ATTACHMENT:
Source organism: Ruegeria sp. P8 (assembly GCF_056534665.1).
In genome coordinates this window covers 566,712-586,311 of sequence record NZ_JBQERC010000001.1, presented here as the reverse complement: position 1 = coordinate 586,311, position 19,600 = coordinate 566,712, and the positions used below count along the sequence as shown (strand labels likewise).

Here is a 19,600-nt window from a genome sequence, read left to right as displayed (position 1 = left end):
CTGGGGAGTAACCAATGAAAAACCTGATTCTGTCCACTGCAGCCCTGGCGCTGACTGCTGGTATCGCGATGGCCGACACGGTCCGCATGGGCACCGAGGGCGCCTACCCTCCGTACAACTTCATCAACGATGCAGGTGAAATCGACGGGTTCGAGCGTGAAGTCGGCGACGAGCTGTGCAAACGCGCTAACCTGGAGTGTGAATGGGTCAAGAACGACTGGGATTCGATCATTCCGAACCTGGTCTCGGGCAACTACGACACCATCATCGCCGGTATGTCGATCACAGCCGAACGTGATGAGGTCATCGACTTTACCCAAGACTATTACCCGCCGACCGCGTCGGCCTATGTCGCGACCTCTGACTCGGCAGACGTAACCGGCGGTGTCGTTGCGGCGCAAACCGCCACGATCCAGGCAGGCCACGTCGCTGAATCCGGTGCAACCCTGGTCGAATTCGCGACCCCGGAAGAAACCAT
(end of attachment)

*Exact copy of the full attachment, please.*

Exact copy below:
Source organism: Ruegeria sp. P8 (assembly GCF_056534665.1).
In genome coordinates this window covers 566,712-586,311 of sequence record NZ_JBQERC010000001.1, presented here as the reverse complement: position 1 = coordinate 586,311, position 19,600 = coordinate 566,712, and the positions used below count along the sequence as shown (strand labels likewise).

Here is a 19,600-nt window from a genome sequence, read left to right as displayed (position 1 = left end):
CTGGGGAGTAACCAATGAAAAACCTGATTCTGTCCACTGCAGCCCTGGCGCTGACTGCTGGTATCGCGATGGCCGACACGGTCCGCATGGGCACCGAGGGCGCCTACCCTCCGTACAACTTCATCAACGATGCAGGTGAAATCGACGGGTTCGAGCGTGAAGTCGGCGACGAGCTGTGCAAACGCGCTAACCTGGAGTGTGAATGGGTCAAGAACGACTGGGATTCGATCATTCCGAACCTGGTCTCGGGCAACTACGACACCATCATCGCCGGTATGTCGATCACAGCCGAACGTGATGAGGTCATCGACTTTACCCAAGACTATTACCCGCCGACCGCGTCGGCCTATGTCGCGACCTCTGACTCGGCAGACGTAACCGGCGGTGTCGTTGCGGCGCAAACCGCCACGATCCAGGCAGGCCACGTCGCTGAATCCGGTGCAACCCTGGTCGAATTCGCGACCCCGGAAGAAACCAT